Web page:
This article was taken from the Flathead Lake Distance Running Camp notebook and the Whitefish High School Cross Country Handbook.
Are you looking for a diet that will give you a competitive edge?
It's not surprising if you are. Many athletes are easily persuaded to change their diets in an effort to seek out every available advantage for better performance.
It's true that good nutrition - along with training, natural ability and skill, as well as motivation - is one of the major factors that influence performance. But, there are no magical foods that will produce superstars.
So concentrate on a training diet that is high in fluids and carbohydrates, moderate in protein, and low in fat to achieve top performance.
Make the Food Groups the basis of your training diet.
Each of the groups includes foods which are good sources of the essential nutrients needed for an active lifestyle. (See chart below)
|Milk, 1 cup||Meat, 2-3 oz.||Fresh, frozen, canned, dried and juiced fruits and vegetables||Cereals, 1 oz.|
|Cheese, 1 oz.||Fish, 2-3 oz.||Breads, 1 slice|
|Yogurt, 1 cup||Poultry, 2-3 oz.||Rolls, 1|
|Cottage Cheese||Eggs, 1||Pasta, 1/2 Cup|
|Ice Cream||Muffins, 1|
|Frozen Yogurt||Pancakes, 1|
These high-carbohydrate foods can be packed and taken along for midday snacks, long workouts, or competitions:
- Breads, bagels and muffins
- Crackers and pretzels
- Fig newtons, oatmeal-raisin cookies
- Fruit juices, or tomato or V-8 Juices
- Fruit yogurt
- Frozen yogurt
- Gorps (pretzels, dried fruit, popcorn, cereals)
- Individual boxes of cereal
- Dried fruit
- Fresh fruit and vegetables
Pre-Competition meals should be:
- eaten 3-4 hours before the event
- high in complex carbohydrate like bread, vegetables, and fruit
- low in simple sugars like soda pop and candy bars
- moderate in protein
- low in fat
- adequate in fluids
All Day Events
Athletes should consider the amount of time between eating and performance when choosing foods at all day events. Suggested pre event foods include the following:
Two to three hours before competition:
- fruit juices
- breads, bagels or muffins with a small amount of cream cheese
Three to four hours before competition:
- fruit juices
- breads, bagels or muffins
- a light spread of butter or one slice of cheese for breads, or a light spread of cream cheese for bagels
- a bowl of cereal with milk or yogurt
Four hours or more before competition:
- sandwich with 2 slices of bread and 2 oz. meat
- fresh fruit
- fresh vegetables
- milk or yogurt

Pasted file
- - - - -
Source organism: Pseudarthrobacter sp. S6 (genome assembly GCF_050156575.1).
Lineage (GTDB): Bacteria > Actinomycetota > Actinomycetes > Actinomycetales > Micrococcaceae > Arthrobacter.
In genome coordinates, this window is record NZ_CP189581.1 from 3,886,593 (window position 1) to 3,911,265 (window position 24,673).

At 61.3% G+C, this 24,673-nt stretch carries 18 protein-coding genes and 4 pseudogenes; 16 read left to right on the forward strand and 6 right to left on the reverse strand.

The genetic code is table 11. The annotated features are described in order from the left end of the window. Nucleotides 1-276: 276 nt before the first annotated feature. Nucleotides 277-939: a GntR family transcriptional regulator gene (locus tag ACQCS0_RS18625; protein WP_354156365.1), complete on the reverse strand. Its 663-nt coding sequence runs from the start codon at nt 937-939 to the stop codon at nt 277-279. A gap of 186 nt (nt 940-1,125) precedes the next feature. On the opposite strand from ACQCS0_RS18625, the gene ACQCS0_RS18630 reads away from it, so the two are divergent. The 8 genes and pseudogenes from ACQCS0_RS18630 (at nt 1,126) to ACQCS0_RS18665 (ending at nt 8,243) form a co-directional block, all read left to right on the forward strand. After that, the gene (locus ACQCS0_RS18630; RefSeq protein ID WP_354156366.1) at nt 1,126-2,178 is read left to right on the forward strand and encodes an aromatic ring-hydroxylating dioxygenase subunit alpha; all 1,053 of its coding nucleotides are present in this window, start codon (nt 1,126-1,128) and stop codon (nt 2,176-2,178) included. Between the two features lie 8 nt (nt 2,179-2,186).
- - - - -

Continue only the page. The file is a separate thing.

Fluid replacement is critical for the athlete. Dehydration severely limits athletic performance. Heat stroke, organ damage and possibly death may result of fluid is not consumed at regular intervals during exercise. Consult the following guidelines:
- Drink cool, rapidly absorbed fluid before, during and after practice and competition
- Drink about 2.5 cups of fluid two hours before exercising
- Drink about 1.5 cups of fluid 10-15 minutes before exercising
- Drink at least .5 cup fluid every 10-15 minutes during exercise
- Never restrict fluids during exercise
- Weigh yourself before and after practice. For every pound you lose, drink 2 cups of fluid
Water vs. Sports Drinks
Water is always appropriate for fluid replacement; however, for endurance athletes expending large amounts of energy for more than 60-90 minutes, a sports drink may be beneficial.
Day-to-Day Nutrition Guidelines
- Keep food intake regular - don't skip meals.
- Forget the fads - get back to the basics. Select meals from the Food Groups
- Select foods high in complex carbohydrates such as breads, cereals, crackers, and pastas. They are preferred fuel for the exercise muscle.
- Drink fluids regularly - dehydration impairs athletic performance even at minimal levels
- Eat enough to maintain body weight. Avoid drastic weight changes.
Myths and Misinformation
Myth: Consuming large amounts of protein or taking protein supplements will increase muscle size and strength.
Fact: Excess protein will not increase muscle growth and strength. A normal diet will supply you with more than enough protein to build muscles.
Myth: Eating honey, sugar, soda pop, or a candy bar is an excellent way to get quick energy just before practice or competition.
Fact: The energy used in practice or competition comes from the foods eaten days and weeks prior to the event. A diet consisting of the four food groups and adequate training will enable you to perform at your best.
Myth: Athletes require extra vitamins and minerals and should take vitamin pills to supercharge their bodies
Fact: Most vitamins and minerals can't be stored, so it is impossible to supercharge your body. Taking large amounts of supplements can cause serious problems.
Myth: Drinking milk before an event causes cotton mouth and cuts speed and wind
Fact: Cotton mouth appears to be due to emotional stress and fluid loss. Performance does not decline when drinking milk